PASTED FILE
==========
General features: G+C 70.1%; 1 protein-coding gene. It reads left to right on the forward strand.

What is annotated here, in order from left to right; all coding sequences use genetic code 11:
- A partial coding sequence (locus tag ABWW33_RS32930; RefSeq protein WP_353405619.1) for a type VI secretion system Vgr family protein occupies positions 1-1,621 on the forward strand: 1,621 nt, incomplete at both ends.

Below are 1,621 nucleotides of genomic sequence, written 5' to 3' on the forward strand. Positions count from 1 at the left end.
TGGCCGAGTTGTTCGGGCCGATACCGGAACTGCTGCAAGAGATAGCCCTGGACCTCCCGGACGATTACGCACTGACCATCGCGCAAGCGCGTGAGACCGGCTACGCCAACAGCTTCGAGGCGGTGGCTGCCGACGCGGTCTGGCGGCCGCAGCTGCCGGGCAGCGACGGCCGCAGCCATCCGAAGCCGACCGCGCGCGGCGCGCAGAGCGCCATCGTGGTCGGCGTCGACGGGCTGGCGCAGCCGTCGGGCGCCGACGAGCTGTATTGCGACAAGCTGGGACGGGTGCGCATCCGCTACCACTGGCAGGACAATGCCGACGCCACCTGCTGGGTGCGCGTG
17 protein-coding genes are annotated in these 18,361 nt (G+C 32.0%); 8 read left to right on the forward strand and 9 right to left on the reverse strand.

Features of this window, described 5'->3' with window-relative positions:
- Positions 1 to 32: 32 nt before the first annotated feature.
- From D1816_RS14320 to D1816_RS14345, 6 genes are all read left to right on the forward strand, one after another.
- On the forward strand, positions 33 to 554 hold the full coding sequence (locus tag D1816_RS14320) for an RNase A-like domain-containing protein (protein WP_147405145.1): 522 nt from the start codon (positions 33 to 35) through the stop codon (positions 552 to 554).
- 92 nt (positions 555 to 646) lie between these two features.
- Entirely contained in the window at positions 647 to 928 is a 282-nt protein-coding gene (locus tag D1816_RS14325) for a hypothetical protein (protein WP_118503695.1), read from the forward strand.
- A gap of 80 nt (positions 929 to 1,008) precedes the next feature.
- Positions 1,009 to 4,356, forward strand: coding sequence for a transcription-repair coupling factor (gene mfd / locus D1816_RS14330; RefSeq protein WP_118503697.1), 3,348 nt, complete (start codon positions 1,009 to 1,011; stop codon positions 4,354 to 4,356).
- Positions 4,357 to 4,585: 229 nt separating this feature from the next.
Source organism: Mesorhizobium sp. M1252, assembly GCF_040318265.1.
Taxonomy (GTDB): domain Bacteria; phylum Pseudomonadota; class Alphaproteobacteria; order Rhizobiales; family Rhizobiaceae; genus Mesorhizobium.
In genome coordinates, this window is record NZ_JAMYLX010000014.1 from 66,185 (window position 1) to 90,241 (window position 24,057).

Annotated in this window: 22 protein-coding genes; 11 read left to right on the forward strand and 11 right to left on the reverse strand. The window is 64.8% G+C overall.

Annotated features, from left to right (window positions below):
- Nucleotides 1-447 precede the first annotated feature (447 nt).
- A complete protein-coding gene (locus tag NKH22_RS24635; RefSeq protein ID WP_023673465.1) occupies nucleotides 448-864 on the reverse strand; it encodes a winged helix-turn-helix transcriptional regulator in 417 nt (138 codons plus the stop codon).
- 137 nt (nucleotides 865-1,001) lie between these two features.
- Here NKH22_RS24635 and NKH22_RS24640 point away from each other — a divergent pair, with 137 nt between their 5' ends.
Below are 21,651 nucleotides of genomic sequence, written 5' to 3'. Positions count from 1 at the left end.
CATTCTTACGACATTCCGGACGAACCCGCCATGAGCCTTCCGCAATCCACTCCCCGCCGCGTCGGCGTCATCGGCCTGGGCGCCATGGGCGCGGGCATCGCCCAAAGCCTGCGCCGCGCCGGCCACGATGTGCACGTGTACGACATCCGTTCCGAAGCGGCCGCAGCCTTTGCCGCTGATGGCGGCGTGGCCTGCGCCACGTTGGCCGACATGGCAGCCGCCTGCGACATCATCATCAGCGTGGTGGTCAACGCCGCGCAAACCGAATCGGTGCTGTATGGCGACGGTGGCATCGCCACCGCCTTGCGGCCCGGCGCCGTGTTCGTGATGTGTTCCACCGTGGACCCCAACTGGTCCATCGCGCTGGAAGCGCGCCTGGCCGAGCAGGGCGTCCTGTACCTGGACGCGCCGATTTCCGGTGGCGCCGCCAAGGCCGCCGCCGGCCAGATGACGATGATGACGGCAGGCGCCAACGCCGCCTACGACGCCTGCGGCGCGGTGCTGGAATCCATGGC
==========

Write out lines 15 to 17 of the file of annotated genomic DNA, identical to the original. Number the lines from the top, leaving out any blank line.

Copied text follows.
- Positions 4,357 to 4,585: 229 nt separating this feature from the next.
Source organism: Mesorhizobium sp. M1252, assembly GCF_040318265.1.
Taxonomy (GTDB): domain Bacteria; phylum Pseudomonadota; class Alphaproteobacteria; order Rhizobiales; family Rhizobiaceae; genus Mesorhizobium.